From left to right: Sebastian Flight, Captain Duff, Shona Spurtle and Steve McCracken.
If we're feeling kind of tedious, if life is seriously mediocre, here's how to get that adrenaline flowing: just step up on a boeing going high.
This sitcom followed the cabin crew of the fictional "Air Scotia" airline, based at Prestwick Airport in its pre-Ryanair days. There's the camp, ego-centric Sebastian Flight, perennially single Steve McCracken, their boss Shona "Hitler in Tights" Spurtle and a Captain who is so out of it, he makes Dougal seem normal. Add surrealism and song and dance numbers for anarchy.
This series provides examples of:
Ambiguously Gay: Sebastian - extremely camp, but never actually says anything indicating he is gay, and is described by Steve as an "uptight celebate".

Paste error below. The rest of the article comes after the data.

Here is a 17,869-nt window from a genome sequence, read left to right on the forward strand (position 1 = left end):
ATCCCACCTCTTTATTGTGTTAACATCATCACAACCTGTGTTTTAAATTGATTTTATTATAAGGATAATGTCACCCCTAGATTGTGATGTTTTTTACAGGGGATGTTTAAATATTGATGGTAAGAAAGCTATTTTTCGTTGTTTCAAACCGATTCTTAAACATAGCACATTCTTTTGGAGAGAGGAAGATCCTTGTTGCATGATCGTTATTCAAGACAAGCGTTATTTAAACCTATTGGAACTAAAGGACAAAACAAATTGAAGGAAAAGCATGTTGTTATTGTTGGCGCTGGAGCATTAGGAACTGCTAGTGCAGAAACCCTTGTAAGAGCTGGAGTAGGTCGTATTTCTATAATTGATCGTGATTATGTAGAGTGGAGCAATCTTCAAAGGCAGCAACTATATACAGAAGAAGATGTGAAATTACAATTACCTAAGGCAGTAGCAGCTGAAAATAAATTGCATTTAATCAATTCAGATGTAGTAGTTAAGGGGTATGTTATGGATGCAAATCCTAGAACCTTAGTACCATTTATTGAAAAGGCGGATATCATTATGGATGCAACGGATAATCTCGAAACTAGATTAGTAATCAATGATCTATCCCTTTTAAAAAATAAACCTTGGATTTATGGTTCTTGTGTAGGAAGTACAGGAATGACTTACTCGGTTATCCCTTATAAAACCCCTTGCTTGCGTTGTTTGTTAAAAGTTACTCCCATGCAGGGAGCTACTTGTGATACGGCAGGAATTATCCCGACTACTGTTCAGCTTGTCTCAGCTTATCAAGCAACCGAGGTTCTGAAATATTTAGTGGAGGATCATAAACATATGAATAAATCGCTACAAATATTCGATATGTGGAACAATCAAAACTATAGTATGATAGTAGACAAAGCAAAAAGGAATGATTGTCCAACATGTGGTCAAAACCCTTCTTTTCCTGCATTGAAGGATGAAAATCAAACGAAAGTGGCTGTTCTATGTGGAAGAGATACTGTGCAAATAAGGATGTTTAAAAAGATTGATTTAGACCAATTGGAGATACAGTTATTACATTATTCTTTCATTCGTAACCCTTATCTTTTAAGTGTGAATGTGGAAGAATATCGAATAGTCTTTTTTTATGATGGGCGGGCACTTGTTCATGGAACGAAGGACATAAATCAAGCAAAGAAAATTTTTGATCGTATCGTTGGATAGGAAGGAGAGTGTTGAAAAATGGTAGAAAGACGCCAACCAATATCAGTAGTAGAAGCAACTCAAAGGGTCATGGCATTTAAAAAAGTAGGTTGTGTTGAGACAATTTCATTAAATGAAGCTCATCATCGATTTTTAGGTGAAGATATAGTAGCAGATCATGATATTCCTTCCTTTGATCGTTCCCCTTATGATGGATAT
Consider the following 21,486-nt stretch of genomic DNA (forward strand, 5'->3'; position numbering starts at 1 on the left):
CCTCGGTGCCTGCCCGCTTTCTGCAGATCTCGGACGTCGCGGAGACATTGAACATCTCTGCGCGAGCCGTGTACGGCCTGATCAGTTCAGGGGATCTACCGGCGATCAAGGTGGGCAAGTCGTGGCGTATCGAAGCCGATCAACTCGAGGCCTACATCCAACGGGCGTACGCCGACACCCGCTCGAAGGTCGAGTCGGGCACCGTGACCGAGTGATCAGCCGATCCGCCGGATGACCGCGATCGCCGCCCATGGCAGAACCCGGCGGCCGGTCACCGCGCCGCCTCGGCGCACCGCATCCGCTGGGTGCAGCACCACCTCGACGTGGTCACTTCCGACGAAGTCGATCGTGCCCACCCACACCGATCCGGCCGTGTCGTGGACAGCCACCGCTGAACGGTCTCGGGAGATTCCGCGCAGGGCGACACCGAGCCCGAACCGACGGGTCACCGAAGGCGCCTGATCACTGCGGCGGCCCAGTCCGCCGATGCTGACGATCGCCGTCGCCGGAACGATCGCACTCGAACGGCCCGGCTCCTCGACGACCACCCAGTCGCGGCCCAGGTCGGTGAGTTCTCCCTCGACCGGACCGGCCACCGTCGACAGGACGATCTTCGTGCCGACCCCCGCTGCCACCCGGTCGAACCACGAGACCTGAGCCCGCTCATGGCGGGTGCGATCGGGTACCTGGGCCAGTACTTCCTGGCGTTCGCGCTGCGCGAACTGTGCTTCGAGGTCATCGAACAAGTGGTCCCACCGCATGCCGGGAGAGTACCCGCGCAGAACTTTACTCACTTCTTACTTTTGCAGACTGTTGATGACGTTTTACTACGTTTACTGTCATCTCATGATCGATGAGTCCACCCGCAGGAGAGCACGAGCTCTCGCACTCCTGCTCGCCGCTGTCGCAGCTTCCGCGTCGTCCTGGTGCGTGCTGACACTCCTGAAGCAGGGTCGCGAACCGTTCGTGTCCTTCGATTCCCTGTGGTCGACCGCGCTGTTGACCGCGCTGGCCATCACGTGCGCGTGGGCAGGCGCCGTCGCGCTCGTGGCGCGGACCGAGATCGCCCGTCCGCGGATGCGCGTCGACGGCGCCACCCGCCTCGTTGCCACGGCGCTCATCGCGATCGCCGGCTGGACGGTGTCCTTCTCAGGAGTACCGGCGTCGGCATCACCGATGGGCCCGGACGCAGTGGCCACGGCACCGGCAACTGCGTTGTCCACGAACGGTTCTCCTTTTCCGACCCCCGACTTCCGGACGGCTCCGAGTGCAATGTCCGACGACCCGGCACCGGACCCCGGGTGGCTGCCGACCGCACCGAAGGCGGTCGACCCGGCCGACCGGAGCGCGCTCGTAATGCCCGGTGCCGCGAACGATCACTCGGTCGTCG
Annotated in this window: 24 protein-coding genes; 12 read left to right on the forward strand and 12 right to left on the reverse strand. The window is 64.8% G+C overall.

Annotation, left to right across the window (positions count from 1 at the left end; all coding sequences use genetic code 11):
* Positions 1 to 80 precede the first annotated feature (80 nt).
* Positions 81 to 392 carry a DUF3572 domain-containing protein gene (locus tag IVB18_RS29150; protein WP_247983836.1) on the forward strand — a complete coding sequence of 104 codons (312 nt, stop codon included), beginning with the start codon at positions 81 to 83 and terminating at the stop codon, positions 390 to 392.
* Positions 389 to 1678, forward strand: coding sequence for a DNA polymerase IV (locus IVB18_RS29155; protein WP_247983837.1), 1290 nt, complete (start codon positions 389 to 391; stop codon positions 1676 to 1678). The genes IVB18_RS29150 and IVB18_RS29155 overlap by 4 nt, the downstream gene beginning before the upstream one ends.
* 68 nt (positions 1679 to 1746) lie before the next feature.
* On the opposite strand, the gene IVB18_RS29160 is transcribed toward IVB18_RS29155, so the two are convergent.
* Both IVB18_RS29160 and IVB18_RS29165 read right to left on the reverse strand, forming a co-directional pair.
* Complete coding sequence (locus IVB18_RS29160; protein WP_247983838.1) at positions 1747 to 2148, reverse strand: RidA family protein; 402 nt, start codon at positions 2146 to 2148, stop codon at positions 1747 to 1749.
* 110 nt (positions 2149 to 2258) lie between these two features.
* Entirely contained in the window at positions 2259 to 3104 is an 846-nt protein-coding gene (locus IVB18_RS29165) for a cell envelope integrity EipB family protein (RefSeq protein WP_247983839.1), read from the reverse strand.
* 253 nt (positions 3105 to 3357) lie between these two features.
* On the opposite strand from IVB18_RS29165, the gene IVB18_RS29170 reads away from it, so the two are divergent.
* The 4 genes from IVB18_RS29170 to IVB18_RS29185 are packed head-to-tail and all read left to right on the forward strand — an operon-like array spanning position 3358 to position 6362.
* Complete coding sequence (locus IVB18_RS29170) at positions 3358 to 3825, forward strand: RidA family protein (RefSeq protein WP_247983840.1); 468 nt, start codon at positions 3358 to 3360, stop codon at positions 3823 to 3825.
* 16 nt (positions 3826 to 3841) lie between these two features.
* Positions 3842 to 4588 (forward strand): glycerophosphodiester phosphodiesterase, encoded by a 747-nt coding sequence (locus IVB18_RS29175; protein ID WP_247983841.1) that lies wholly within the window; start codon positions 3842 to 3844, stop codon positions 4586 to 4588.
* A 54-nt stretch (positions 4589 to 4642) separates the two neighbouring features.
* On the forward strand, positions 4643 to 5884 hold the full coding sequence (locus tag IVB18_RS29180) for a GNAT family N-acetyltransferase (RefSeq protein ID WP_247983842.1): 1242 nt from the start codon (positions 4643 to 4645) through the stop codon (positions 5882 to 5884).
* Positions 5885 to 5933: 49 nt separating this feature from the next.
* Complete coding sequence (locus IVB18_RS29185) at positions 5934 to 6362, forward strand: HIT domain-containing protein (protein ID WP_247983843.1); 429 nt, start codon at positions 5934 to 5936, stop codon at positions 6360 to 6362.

Steve: I don't know about you, Sebastian, but I never come first.
Shona: (horrified) Steve! You give me the dry boak.
Golden Moment: Parodied at the end of Feart after Steve delivers a rather long-winded spiel about how he turned down a promotion because he would rather work with Sebastian than be successful and lonely.
Spiritual Successor: Forbes and Cumming had previously played two very similar characters, the Kelvinside Young People’s Amateur Dramatic Art Society founders Victor McIllvaney and Barry McLeish, at the Edinburgh Fringe and on various STV programmes.
What Did I Do Last Night?: Played with, when Sebastian is desperately trying to find out what Steve did the previous night. Then subverted when it turns out that Steve was totally wrong about what he thought he did and is rather disappointed to learn the truth.
Who Names Their Kid "Dude"?: The celebrity sprog in Dug is named "Aurora Borealis", since that was what her dad was looking at when she was conceived.